Centuries later, the Aramaic translation of the Torah that was written by Onkelos, followed the template found in the Septuagint. Many (but not all) of the Sages admired Onkelos’ effort in purging biblical language from the dangers embedded in anthropomorphism. Given the status of Onkelos’ great translation in rabbinical circles, it is safe to assume that many of the early rabbis in the first two centuries had a much more sophisticated grasp of theological subtleties than is commonly presumed.
Yet despite their similarities between these two great translations, there were broad differences separating Onkelos and the Septuagint. Onkelos eschews the use of anthropomorphism because of objective, theological and dogmatic reasons. In contrast, the translators of the Septuagint were more concerned with subjective, philosophical and apologetic reasons. The Greek world was already moving away from the mythic tradition of Homer, the Alexandrian communities were determined to preserve the essence of the Bible and not let it become a philosophical anachronism. To achieve this, they softened the the crudeness of biblical language in order to meet a new contemporary sensibility.
Both the writers of the Septuagint and Onkelos felt that the words of Scripture could be paraphrased, and if need be even modified, so as to eliminate any possible theological misunderstandings in an effort to make the sacred text intelligible.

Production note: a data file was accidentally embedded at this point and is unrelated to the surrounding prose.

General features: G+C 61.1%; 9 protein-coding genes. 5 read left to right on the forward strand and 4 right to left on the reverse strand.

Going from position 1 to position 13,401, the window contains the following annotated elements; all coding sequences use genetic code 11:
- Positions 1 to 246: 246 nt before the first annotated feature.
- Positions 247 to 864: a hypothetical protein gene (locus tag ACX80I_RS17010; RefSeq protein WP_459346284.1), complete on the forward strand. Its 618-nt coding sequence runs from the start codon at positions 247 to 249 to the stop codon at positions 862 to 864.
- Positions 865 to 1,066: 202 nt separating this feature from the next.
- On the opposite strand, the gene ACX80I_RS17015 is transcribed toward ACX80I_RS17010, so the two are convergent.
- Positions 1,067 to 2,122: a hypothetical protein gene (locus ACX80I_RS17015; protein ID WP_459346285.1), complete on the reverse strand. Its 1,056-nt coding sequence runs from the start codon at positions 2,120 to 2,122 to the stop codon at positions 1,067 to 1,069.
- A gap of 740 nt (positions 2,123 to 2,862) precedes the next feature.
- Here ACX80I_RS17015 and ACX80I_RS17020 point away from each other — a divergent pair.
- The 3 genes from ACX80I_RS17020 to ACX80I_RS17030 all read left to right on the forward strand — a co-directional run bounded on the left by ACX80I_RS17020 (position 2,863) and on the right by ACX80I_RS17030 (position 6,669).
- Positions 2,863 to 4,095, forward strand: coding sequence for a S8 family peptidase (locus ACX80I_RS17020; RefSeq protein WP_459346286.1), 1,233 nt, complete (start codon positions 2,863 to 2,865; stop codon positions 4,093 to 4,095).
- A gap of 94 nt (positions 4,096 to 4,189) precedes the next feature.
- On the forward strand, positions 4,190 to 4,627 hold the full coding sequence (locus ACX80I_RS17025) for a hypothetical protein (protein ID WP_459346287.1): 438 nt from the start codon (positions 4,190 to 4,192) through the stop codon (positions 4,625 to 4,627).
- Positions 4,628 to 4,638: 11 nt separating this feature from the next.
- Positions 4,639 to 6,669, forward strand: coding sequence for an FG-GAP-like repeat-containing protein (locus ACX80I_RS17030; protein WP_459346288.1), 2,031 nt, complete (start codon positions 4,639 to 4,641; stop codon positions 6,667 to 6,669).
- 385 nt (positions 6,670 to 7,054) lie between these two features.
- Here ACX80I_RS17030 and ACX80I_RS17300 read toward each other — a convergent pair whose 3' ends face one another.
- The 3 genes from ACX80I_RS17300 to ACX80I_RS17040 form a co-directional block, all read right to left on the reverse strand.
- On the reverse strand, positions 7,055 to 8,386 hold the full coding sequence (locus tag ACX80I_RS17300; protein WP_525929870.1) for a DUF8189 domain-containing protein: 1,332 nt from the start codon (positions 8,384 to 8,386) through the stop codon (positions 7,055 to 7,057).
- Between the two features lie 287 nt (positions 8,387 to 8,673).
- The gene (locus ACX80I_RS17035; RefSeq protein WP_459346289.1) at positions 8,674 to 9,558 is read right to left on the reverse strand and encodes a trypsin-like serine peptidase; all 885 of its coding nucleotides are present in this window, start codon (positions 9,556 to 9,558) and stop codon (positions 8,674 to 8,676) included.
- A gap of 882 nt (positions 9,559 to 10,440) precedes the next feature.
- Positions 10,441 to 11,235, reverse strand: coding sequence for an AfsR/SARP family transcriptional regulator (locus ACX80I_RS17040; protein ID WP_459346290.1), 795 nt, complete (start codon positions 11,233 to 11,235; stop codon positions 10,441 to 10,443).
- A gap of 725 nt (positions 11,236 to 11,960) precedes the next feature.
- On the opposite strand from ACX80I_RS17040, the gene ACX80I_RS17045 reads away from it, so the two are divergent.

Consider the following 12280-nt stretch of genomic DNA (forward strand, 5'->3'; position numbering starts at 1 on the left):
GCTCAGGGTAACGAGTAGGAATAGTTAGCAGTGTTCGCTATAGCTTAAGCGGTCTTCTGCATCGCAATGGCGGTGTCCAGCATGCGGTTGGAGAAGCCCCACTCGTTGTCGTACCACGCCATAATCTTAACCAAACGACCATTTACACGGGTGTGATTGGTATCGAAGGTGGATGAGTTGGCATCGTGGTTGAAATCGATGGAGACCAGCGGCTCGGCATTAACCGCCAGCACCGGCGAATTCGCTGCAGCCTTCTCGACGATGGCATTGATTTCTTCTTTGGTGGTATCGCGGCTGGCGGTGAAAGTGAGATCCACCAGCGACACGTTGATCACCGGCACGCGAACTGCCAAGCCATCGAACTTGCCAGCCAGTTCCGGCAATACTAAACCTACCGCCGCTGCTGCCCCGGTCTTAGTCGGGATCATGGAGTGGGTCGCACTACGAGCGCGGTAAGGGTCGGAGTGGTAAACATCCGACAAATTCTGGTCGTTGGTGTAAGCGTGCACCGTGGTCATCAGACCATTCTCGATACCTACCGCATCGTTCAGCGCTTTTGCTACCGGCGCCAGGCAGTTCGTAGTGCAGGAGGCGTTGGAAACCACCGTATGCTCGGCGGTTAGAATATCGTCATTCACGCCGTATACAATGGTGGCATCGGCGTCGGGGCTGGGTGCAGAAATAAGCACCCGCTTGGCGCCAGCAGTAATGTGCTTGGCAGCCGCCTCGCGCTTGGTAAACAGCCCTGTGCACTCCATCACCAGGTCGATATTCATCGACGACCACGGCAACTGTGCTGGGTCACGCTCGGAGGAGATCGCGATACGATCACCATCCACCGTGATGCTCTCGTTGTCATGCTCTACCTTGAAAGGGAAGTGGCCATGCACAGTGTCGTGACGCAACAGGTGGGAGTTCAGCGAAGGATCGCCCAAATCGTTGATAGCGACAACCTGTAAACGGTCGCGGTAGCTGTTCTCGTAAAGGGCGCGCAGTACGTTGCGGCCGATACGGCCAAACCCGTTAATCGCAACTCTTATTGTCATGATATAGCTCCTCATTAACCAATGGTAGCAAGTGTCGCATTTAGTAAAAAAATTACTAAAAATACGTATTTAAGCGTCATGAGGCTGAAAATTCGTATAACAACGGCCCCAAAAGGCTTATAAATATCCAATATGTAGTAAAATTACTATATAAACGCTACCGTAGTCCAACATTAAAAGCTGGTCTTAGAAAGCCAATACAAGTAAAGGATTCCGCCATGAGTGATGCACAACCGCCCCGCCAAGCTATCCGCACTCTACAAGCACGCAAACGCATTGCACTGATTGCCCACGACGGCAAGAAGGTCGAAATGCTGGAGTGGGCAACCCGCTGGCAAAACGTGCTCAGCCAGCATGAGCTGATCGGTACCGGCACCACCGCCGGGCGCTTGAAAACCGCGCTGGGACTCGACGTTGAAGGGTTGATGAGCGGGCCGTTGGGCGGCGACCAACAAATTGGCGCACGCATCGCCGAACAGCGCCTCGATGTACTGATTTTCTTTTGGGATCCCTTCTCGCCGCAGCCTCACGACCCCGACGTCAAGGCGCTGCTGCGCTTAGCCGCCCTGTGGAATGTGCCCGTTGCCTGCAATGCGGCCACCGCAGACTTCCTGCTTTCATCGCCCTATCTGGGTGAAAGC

The Grand Vision of the Septuagint’s Translators
More than anything else the Alexandrian Jewish leaders wanted to portray an image of Judaism that did not suffer from parochialism. These men possessed a global-minded vision of Judaism as an international faith that could attract the best minds of the Hellenistic and pagan worlds. They believed that as a universal faith, Judaism could unite all the families of humankind. In fact, many Greeks came to embrace Judaism as their new faith. If you examine many of the rabbinic names in the First Century C.E., there are quite a number of Greek sounding names, e.g., Antigonous or Onkelos–attesting to the fact that Judaism expanded its growth in the days of Late Antiquity. Indeed, the Septuagint explains one of the main reasons why this was so.
 For a listing of sources which record the legend, see the Antiquities of the Jews (XII, ii, 1). Philo’s account of the origin of the Septuagint (On Moses, 2.25B44) ; Eusebius, Praep. Ev., XIII, 12,664b. The Letter of Aristeas (‘ 302). The most recent English translation is by R. J. H. Shutt in The Old Testament Pseudepigrapha, vol. 2, ed. J. H. Charlesworth (Garden City, NY: Doubleday, 1985), 7B34.
 Other ancient sources mention 70 or 5.
 America Heritage Dictionary, 2008 Edition.
 Apart from these additional books, the Septuagint also differs from the Hebrew Bible in the supplemental matter contained in certain books that are common to both. The Greek form of the Book of Esther, which in Hebrew contains 163 verses, is increased by the insertion of six sections embracing an additional 107 verses. The Book of Daniel receives three supplements; in the English Apocrypha of the King James Version these are called the History of Susanna, Bel and the Dragon, and the Song of the Three Holy Children. On the other hand, in the Septuagint the Book of Job is about one-sixth shorter than the Hebrew text, and the Book of Jeremiah lacks about one-eighth of the material in the Hebrew text. In both of these cases it may well be that the translators were working with a sharply different Hebrew text from what later became the traditional Masoretic text.